His creative visual art has been exhibited in museums and galleries throughout the US and his photography has been used in textbooks and historical compilations.
He has appeared in numerous feature films and documentaries. See the filmography on this site more information.
Richard grew up in Gypsy, Oklahoma, where he learned Yuchi as his first language. His maternal grandmother Polly Long raised Richard and his brothers, taught them how to speak their native language and helped to instruct them in the ways of the Yuchi people. That cultural foundation remains at the heart of Richard’s work. It is a particular way of observing the world.
“I was born of the Yuchi people (TsoYaHa) and my perceptions and expressions emerged from the core of this identity. My mother, grandmother and extended family were my most immediate teachers, informing my basic knowledge of the world and shaping my aesthetic sensibilities.”
As a young person in small-town Oklahoma, the dream of becoming an artist had seemed remote – until a magazine article inspired him to apply to the Institute of American Indian Arts in Santa Fe, NM. The 1967 Life Magazine heralded the “Return of the Red Man,” and the cover featured psychedelic pop art over-layered with an 1884 photograph of Arapaho chief Sharp Nose. The article included a section about the new art school in Santa Fe. “I’d read the magazine during one of my many visits to the principal’s office,” Richard says, “and before that moment I’d never imagined a career as an artist – had never imagined as a struggling Indian student that I might find my direction in life through art.”
Richard’s brother George was fighting in Viet Nam when Richard first rode a Greyhound bus to Santa Fe where he’d been accepted as a student. At that pivotal moment in history, in the mix of students and instructors from dozens of tribes, Richard began to consider the role of the artist as activist – of his obligation to speak out through his work. He developed a style rich with layering and texture in content, as well as form.
“My work is a layering of cultural, political and aesthetic ideas which are always changing and evolving, just as my own identity and the identity/identities of Indian people have always evolved and changed. As an artist, I am always consciously re-positioning my approach to my work to encompass broader concepts in contemporary art and to experiment with new technologies, materials and art forms.”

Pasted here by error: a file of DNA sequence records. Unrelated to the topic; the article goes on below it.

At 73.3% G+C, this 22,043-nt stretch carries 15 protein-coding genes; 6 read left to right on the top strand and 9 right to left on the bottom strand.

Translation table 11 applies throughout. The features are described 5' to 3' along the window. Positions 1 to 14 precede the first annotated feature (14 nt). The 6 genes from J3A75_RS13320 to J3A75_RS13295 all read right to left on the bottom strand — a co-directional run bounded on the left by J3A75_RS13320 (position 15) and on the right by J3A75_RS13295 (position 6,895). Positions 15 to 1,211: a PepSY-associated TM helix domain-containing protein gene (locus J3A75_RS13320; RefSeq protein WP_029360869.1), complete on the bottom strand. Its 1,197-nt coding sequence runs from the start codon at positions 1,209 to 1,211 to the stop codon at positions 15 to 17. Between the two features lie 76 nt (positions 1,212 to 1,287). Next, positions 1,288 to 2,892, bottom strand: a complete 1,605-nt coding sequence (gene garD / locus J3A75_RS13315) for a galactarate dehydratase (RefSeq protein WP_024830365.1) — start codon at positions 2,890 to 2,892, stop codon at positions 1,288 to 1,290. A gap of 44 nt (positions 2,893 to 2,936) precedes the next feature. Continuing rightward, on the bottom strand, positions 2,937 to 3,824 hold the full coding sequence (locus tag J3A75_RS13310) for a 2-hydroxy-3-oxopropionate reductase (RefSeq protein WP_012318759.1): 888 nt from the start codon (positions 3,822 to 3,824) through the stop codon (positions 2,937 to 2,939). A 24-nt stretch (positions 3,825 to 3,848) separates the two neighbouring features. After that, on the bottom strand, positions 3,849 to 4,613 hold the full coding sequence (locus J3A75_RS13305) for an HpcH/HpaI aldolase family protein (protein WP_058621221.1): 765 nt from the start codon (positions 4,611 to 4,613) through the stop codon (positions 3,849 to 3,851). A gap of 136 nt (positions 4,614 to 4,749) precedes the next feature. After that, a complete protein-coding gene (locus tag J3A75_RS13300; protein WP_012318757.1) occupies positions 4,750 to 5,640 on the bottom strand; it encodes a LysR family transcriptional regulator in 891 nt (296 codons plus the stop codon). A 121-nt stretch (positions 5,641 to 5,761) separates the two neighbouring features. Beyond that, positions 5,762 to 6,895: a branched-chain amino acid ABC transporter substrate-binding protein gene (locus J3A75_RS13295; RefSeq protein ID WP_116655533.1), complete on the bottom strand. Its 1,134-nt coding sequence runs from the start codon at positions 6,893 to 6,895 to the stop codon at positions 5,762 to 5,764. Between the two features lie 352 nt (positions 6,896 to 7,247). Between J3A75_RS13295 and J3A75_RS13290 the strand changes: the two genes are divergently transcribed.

Richard has enjoyed a long career as an artist and photographer, showing his work at museums and galleries worldwide, including exhibits at the Smithsonian’s National Museum of the American Indian and La Biennale di Venezia in Italy.
“My impulse is to be innovative, to draw inspiration not only from my own culture but from transnational flows of culture on a global scale – to find understanding and commonalities in diverse cultural sources that speak to me individually as a Yuchi man. I’m always looking for sparks of brilliance in world art, music, literature, films, advertisements, inadvertent juxtapositions – anywhere they might turn up – sparks that arrest my attention and shake me out of complacency – sparks to interpret through my art to expand and amplify my own visions and philosophy.”
Throughout his career, Richard has continued to explore themes concerning “the disconnect” between reality and popular stereotypes of Indian culture – of ways that historical trauma plays out in social ills / juxtaposed with symbols of healing and family that focus on the strength and perseverance of Indian people in the present world and connections with traditions.
Richard’s artwork has been published magazines including Native Peoples and American Indian Art, and featured in books including Aperture’s Strong Hearts and the Oxford University Press college textbook Native North American Art. He has also worked as an Artist in Residence with the Oklahoma Arts Council, teaching art in public and alternative schools. He taught art through the Indian Youth Council and the youth at risk program at the Native American Center in Oklahoma City, and has worked with youthful offenders, teaching art as rehabilitative therapy as a visiting artist in several state corrections institutions.
And he is also an accomplished actor and filmmaker. Richard’s first role on camera was in the Institute of American Indian Arts 1969 production “Red Reflections.” Since then, he’s appeared in “War Party,” “Lakota Woman,” “The Only Good Indian,” “American Indian Graffiti,” “Four Sheets to the Wind” and other films. He played the lead role in the acclaimed independent film “Barking Water,” and was featured in the PBS TV series “We Shall Remain,” about the 1973 American Indian Movement occupation of Wounded Knee, SD. He also appears in the 2013 film “Winter in the Blood,” based on the novel by Blackfeet author James Welch, and the upcoming Sundance Institute sponsored film “Drunktown’s Finest.”
Richard is a member of the Yuchi Tribe, enrolled with the Muscogee (Creek) Nation. He is the father of five children and now has eleven grandchildren.